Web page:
Ron Butler, "O'Neill's New London Turns Back," Boston Herald American (Feb. 22, 1981), p. B10. A report on the many restoration projects now taking place in "the true crucible of [O'Neill's] genius" and "the one place he most considered home." Seven years ago, when a group of New Londoners proposed changing the name of Main Street to Eugene O'Neill Drive, three-time former mayor Thomas Griffin echoed the attitude of the town's citizenry to their theatrical summer neighbors in the playwright's youth: "O'Neill was a stew bum. What did he ever do besides write a few plays?" Butler's survey of current O'Neill-related renovations in New London, particularly the restoration of Monte Cristo Cottage, suggests that such sentiments as those voiced by Mayor Griffin have met with the oblivion they deserve.

Michael Hinden, "Desire and Forgiveness: O'Neill's Diptych" [Desire Under the Elms and A Moon for the Misbegotten], Comparative Drama (Fall 1980), pp. 240-250. (See abstract in this issue of the Newsletter.)

Michael Hinden reviewed Jean Chothia's Forging a Language: A Study of the Plays of Eugene O'Neill and O'Neill's Poems: 1912-1944, ed. Donald Gallup, in the Winter 1980-81 issue of Comparative Drama (pp. 374-379).

Eric Pace, "Preserving the Homes Where O'Neill Lived and Worked," New York Times (Sunday, Feb. 8, 1981), Sec. II., pp. 5, 18. (Reprinted in this issue.)

James A. Robinson, "Taoism and O'Neill's Marco Millions," Comparative Drama (Fall 1980). The essay follows Michael Hinden's on pp. 251+. An abstract will appear in a future issue of the Newsletter.

Louis Sheaffer reviewed Eugene O'Neill: A World View, ed. Virginia Floyd, in the December 1980 issue of Theatre Journal (pp. 540-541), noting that the subtitle is unjustified as only four countries other than the United States are represented; and that the assertion of the editor of the volume, and of several represented authors, that O'Neill has not been done justice by his own country is inaccurate. But he had praise for other aspects of the work, especially the "informative pieces" by Olsson, Sienicka and Jarab, and the essays by Raleigh, Wilkins and Frenz.

9. Doris Hart, a doctoral candidate at New York University, is working on a dissertation entitled, "A Comparative Study of the Three New York Productions of Eugene O'Neill's Long Day's Journey Into Night."

10. ATKINSON ON O'NEILL ON CRITICS. The Theater Committee for Eugene O'Neill presented Brooks Atkinson with a medal on Saturday, November 29th, the critic's eighty-sixth birthday. The medal, designed by Al Hirschfeld, was awarded for "enriching the universal understanding" of the late playwright's works. "My personal relations with O'Neill were very spare," Mr. Atkinson reported in accepting the tribute. "Someone asked him once what he thought of critics, and he said, 'I love every bone in their heads.'" [For a fuller report of the event, which took place at Mr. Atkinson's home in Durham, NY, see John Corry, "Brooks Atkinson Honored by O'Neill Committee," New York Times (Dec. 1, 1980), p. C14. --Ed.]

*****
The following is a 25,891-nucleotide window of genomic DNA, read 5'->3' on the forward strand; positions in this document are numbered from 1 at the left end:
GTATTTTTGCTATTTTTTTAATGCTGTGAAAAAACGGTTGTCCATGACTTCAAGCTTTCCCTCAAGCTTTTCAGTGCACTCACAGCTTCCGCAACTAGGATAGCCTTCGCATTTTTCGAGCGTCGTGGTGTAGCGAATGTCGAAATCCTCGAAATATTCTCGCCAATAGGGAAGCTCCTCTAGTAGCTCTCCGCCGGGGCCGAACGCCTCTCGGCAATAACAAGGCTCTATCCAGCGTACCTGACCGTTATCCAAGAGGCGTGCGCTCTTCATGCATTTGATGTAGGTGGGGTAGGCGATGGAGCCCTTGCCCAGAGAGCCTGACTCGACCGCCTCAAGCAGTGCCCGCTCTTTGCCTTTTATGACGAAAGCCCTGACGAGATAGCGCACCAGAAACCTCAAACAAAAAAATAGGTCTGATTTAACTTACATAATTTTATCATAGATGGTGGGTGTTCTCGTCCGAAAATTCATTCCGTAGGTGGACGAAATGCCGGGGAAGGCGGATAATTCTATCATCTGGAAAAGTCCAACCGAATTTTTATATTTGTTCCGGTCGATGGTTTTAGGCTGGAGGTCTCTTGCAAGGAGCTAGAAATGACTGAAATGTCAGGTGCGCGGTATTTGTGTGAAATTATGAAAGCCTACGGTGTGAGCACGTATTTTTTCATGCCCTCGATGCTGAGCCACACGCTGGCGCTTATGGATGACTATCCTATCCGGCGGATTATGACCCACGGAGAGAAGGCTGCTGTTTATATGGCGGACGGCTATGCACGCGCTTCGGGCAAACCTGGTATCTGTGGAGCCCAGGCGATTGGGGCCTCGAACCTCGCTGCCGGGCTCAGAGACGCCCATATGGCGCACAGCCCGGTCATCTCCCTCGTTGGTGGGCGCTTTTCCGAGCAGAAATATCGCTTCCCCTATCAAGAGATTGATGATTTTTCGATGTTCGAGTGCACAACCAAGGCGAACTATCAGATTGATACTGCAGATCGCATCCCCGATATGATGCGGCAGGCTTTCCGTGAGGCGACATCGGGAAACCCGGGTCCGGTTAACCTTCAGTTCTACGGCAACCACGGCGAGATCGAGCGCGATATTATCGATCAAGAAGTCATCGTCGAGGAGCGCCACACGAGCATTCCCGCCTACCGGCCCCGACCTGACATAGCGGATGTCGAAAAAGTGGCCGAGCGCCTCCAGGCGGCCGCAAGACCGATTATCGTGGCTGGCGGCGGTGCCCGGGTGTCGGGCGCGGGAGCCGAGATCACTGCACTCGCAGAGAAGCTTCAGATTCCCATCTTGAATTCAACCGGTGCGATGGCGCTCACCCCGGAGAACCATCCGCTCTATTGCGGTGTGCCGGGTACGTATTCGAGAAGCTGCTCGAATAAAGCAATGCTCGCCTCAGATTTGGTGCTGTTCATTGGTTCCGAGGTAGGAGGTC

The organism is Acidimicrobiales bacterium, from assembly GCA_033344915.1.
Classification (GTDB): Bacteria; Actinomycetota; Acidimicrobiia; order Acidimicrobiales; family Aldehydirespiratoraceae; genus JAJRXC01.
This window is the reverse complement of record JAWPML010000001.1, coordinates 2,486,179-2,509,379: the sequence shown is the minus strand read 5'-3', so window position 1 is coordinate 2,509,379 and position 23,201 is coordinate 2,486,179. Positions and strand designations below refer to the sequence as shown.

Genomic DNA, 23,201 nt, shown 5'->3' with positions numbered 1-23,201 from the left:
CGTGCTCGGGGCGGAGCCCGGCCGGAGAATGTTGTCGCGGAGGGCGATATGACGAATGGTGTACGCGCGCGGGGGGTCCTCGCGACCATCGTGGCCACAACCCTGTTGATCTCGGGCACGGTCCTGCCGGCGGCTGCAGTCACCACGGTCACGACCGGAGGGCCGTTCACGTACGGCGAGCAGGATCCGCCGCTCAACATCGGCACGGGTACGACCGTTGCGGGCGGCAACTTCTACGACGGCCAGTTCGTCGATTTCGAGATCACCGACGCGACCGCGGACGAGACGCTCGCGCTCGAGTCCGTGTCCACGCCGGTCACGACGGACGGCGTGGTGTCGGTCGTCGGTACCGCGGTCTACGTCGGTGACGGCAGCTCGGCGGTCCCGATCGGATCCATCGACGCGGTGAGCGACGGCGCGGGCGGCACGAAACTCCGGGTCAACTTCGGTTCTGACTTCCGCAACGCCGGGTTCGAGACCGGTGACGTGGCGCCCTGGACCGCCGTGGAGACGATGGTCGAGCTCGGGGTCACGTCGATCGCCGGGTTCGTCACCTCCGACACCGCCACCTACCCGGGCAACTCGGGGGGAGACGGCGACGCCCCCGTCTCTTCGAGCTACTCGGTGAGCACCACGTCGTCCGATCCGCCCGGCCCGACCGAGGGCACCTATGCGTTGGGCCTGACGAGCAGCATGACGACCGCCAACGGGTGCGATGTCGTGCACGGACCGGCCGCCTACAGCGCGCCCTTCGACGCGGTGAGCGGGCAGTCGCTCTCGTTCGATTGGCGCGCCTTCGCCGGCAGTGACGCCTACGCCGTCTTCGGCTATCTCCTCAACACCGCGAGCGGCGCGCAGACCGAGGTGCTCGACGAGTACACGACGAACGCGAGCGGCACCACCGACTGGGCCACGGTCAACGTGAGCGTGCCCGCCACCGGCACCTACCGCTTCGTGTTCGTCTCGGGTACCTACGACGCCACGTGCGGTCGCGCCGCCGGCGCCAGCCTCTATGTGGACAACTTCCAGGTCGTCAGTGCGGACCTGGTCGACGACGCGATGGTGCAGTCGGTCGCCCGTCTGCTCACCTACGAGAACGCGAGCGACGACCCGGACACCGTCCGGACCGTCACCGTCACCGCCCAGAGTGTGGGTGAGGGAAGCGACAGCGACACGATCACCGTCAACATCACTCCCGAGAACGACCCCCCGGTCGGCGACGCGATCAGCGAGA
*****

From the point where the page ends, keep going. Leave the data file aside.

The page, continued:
11 A week-long five-film tribute to Paul Robeson at New York's Public Theater in late November, 1980, included several screenings of The Emperor Jones. According to Carrie Rickey (Village Voice, Nov. 26, 1980, p. 46), this was the first time that an unabridged version of the 1933 film had ever been publicly shown. "Some of the original footage [had previously been] cut because it was considered 'racially violent'--that is, it showed a black taking a powerful instead of submissive position. Nevertheless," Ms. Rickey reports, "the Dudley Murphy picture is static, stagy--saved only by the pleasure of listening to Robeson declaim O'Neill."

12 ROBERT REDFORD'S O'NEILL CONNECTION. On a business trip to the Eugene O'Neill Theater Center last December, Robert Redford made it clear that he was no stranger to New London or, indirectly, to Eugene O'Neill. From early childhood, starting at the age of six, he made repeated visits to the Spring Street home of his grandfather, Charles Redford, who had played in pit orchestras in local theatres, had known actors Richard Mansfield and Edwin Booth, and had palled around with playwright O'Neill. "They hung out together," Redford said, recalling his grandfather's stories. "They would meet at Doc Ganey's Second Story Club. [The club was described by Morgan McGinley of the New London Day as "a drinking society and book discussion group in which the ability to consume whiskey and talk all night was essential to membership."] My grandfather liked O'Neill, but he thought his brother was a bum." [Sources: The O'Neill (Dec., 1980), pp. 11, 13, 16; and New England Entertainment Digest (Jan. 16, 1981), p. 3. The O'Neill is a quarterly publication of the Eugene O'Neill Theater Center. --Ed.]

13 The death, last September 9th, of director, critic and author Harold Clurman is a sad loss for the American theatre in general and for the O'Neill community in particular. His memorable direction of the first American production of A Touch of the Poet in 1958 was but one of his landmark O'Neill productions around the world. In a 1979 interview at the O'Neill Theater Center, Mr. Clurman said, "I rank O'Neill as the greatest American playwright. He had the greatest scope of all. In his best plays the range is terrific. He wrote about America. What he wrote about has deeper meaning, greater application than just to himself." Clurman first noticed O'Neill's writing in Smart Set, the Mencken- and Nathan-edited literary magazine; and as a college student he attended a matinee performance of O'Neill's first play on Broadway--Beyond the Horizon--at the Morosco in 1920. For the last four years of his life, Mr. Clurman had been working on a critical study of O'Neill. It is to be hoped that the completed portions will be published.

14. The O'Neill community mourns the passing, on January 5th, of Arthur H. Nethercot, dedicated O'Neill scholar, whose enthusiastic support of the Newsletter was a source of strength for its editor, and whose writings on the playwright will ever remain among the best.

(IN THIS ISSUE)